Cost of living crisis: 'Many in Greece will end up living in poverty'
Evangelo Sipsas in Athens
On a rare day off as a food delivery driver, Giorgos Karadimos usually spends his time walking along the beach, just a few blocks from the house where he lives with his parents.
He usually pairs it with a coffee to make the stroll a bit more pleasant. As cost of living prices are surging, it's one of the few things Karadimos can afford, since he earns the minimum wage.
"Living on minimum wage is very difficult, especially if you don't have any back up or support from family and friends," Giorgos told CGTN Europe.
"You really have to cut from everywhere, especially having to pay insurance, rent, and having a family, it's just impossible. Many times I just stay home, so I won't have to spend money, and that limits my social life. Plus Covid, the food increases, it came together."
Rising energy costs are reflected in food costs. The government is subsidizing fuel at its highest rate ever, but is also taking steps to support low-wage workers, in retail, construction, and supermarkets.
In a televised address last month, Greek Prime Minister Kyriakos Mitsotakis announced an hourly minimum wage increase of 30 cents, from $4.20 to $4.50 an hour.
Mitsotakis asserted that the latest measure, which came into effect in May, amounts to almost a 10 percent increase from last year, and will give some 650,000 low-wage workers a breather.
But with the biggest single-year hits to living standards since the decade-long financial crisis, Giorgos says those extra few cents will make almost no difference. "It's only few cents, how can it help?," he moaned. "Something is better than nothing, but I doubt it will go any higher. The quality of life here is good, but you need a decent income to have it. I'm alone; imagine a family with kids, it's very difficult."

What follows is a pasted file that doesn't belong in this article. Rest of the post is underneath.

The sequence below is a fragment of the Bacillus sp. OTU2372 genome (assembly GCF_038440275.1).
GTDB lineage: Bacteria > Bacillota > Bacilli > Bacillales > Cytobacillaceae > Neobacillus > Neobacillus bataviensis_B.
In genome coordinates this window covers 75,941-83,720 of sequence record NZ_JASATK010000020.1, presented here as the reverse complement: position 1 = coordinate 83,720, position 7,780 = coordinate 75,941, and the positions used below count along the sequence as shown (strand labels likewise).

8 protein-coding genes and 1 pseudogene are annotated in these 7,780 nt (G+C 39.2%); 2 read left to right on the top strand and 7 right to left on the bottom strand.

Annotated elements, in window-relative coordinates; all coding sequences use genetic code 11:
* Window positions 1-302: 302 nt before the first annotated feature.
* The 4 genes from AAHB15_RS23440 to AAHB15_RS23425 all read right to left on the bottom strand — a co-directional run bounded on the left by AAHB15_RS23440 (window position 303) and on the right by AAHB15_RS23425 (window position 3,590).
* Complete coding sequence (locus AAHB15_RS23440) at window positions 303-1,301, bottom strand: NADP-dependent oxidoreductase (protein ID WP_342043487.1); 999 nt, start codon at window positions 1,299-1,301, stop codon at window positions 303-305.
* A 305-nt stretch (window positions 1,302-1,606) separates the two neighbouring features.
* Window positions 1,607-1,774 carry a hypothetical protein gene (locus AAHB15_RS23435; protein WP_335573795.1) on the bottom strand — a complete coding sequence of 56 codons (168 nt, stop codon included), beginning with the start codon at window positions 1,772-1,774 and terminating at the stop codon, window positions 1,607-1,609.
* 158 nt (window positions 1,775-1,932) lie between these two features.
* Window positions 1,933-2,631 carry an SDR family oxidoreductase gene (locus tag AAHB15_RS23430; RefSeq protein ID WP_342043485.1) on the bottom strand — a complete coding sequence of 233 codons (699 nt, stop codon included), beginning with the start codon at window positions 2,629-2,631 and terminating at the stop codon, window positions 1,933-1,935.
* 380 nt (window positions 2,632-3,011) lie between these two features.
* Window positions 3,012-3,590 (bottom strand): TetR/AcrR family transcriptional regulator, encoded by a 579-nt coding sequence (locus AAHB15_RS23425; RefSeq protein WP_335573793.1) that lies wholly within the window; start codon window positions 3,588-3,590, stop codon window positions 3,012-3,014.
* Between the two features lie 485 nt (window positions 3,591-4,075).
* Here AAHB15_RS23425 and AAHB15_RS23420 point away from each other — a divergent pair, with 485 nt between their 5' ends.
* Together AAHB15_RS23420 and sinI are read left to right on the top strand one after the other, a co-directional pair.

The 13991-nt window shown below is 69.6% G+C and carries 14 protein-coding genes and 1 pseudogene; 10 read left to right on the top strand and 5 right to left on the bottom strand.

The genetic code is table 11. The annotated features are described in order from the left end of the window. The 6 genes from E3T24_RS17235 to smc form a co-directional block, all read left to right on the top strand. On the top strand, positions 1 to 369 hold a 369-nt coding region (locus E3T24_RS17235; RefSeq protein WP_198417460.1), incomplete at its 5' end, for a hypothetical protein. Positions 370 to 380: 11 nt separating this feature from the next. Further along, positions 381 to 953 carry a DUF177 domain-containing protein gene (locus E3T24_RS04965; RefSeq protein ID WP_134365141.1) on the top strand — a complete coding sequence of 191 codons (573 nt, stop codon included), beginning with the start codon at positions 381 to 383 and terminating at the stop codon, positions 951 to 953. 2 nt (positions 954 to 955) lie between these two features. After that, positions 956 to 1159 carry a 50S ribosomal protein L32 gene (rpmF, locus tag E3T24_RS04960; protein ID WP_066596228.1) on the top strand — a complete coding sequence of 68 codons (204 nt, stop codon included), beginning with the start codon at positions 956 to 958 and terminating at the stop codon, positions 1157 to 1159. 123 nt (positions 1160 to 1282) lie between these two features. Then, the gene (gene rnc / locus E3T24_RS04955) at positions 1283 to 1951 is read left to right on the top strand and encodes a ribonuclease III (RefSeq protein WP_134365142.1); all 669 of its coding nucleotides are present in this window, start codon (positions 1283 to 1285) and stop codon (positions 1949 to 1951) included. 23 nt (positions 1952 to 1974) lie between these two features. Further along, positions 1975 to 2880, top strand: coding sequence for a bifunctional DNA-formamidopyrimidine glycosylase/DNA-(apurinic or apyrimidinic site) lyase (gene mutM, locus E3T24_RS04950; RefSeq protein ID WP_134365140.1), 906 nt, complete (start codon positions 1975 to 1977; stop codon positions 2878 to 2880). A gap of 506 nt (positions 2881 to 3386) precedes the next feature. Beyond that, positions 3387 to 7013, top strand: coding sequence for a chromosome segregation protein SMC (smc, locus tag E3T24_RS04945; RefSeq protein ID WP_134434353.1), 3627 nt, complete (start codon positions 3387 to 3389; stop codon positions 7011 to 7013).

More than one million Greeks work in the tourism sector, the backbone of the country's economy. Most of them earn just a few cents over the minimum hourly wage, so don't qualify for an increase.
Experts believe that if prices continue to rise, more Greeks could end up living in poverty.
"Those 52 dollars increase a month is something positive to look forward to, but the largest part of income goes towards paying the already increased energy costs," said Employment Attorney, Ioannis Karouzos. "Imagine what will happen if costs continue to rise. I see many in Greece will end up living in poverty, with the rest of southern Europe following.”
Greek incomes were badly impacted by the 2008 financial crisis and still haven't recovered. While this latest wage increase has been hailed as progress by the conservative government, people like Giorgos are afraid it will make little difference, as the rising cost of energy and food leave him struggling to stay afloat.